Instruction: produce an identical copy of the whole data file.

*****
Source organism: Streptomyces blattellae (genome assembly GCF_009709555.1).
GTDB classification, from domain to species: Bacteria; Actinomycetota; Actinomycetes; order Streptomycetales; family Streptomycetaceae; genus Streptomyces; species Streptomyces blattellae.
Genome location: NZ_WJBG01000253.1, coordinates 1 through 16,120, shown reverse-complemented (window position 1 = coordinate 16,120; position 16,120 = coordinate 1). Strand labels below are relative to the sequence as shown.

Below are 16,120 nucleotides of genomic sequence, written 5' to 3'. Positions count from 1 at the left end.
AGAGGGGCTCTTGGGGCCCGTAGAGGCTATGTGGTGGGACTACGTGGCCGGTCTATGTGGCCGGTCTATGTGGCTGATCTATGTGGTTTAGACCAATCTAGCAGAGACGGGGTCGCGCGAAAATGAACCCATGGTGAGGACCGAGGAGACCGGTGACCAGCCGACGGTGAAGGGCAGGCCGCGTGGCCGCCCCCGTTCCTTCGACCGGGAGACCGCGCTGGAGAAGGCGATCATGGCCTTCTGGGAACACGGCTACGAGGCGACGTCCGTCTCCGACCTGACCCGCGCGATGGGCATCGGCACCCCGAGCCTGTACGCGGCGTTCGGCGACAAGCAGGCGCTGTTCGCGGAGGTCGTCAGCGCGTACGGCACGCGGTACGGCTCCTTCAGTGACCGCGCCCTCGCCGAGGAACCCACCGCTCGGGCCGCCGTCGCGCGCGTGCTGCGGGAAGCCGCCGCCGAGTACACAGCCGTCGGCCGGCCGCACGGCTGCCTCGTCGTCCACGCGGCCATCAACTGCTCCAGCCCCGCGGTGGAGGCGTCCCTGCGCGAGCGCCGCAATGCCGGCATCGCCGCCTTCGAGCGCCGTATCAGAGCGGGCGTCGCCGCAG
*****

Source organism: Streptomyces blattellae (genome assembly GCF_009709555.1).
GTDB classification, from domain to species: Bacteria; Actinomycetota; Actinomycetes; order Streptomycetales; family Streptomycetaceae; genus Streptomyces; species Streptomyces blattellae.
Genome location: NZ_WJBG01000253.1, coordinates 1 through 16,120, shown reverse-complemented (window position 1 = coordinate 16,120; position 16,120 = coordinate 1). Strand labels below are relative to the sequence as shown.

Below are 16,120 nucleotides of genomic sequence, written 5' to 3'. Positions count from 1 at the left end.
AGAGGGGCTCTTGGGGCCCGTAGAGGCTATGTGGTGGGACTACGTGGCCGGTCTATGTGGCCGGTCTATGTGGCTGATCTATGTGGTTTAGACCAATCTAGCAGAGACGGGGTCGCGCGAAAATGAACCCATGGTGAGGACCGAGGAGACCGGTGACCAGCCGACGGTGAAGGGCAGGCCGCGTGGCCGCCCCCGTTCCTTCGACCGGGAGACCGCGCTGGAGAAGGCGATCATGGCCTTCTGGGAACACGGCTACGAGGCGACGTCCGTCTCCGACCTGACCCGCGCGATGGGCATCGGCACCCCGAGCCTGTACGCGGCGTTCGGCGACAAGCAGGCGCTGTTCGCGGAGGTCGTCAGCGCGTACGGCACGCGGTACGGCTCCTTCAGTGACCGCGCCCTCGCCGAGGAACCCACCGCTCGGGCCGCCGTCGCGCGCGTGCTGCGGGAAGCCGCCGCCGAGTACACAGCCGTCGGCCGGCCGCACGGCTGCCTCGTCGTCCACGCGGCCATCAACTGCTCCAGCCCCGCGGTGGAGGCGTCCCTGCGCGAGCGCCGCAATGCCGGCATCGCCGCCTTCGAGCGCCGTATCAGAGCGGGCGTCGCCGCAG